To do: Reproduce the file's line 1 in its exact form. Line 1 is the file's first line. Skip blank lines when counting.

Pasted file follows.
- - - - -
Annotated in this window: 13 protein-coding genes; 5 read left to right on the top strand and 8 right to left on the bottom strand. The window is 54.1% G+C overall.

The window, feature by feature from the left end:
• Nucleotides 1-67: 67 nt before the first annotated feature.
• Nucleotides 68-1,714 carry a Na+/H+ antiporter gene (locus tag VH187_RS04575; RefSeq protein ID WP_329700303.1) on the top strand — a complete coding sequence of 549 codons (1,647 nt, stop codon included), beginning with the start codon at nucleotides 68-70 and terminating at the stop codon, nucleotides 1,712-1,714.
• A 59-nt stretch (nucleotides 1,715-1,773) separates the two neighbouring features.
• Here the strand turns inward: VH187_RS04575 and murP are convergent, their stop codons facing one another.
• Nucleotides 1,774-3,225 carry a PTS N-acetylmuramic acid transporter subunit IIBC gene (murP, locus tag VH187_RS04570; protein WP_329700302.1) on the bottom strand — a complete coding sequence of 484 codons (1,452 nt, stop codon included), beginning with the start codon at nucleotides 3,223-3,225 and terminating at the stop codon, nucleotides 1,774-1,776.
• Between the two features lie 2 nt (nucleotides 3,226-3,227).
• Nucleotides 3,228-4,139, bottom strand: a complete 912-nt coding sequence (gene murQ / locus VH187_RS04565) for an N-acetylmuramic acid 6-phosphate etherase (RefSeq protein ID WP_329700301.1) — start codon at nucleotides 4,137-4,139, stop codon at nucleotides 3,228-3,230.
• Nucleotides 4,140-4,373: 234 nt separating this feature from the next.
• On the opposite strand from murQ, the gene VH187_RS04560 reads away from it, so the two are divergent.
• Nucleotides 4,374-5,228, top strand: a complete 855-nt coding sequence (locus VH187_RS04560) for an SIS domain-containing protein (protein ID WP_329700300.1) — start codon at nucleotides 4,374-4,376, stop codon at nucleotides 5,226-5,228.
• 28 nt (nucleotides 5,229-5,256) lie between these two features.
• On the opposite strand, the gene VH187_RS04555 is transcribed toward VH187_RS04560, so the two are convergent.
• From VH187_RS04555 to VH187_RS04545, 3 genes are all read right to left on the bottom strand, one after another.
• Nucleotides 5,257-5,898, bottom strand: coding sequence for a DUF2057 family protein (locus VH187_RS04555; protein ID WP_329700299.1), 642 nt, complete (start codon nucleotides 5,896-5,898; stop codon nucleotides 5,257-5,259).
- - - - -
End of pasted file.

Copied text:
Annotated in this window: 13 protein-coding genes; 5 read left to right on the top strand and 8 right to left on the bottom strand. The window is 54.1% G+C overall.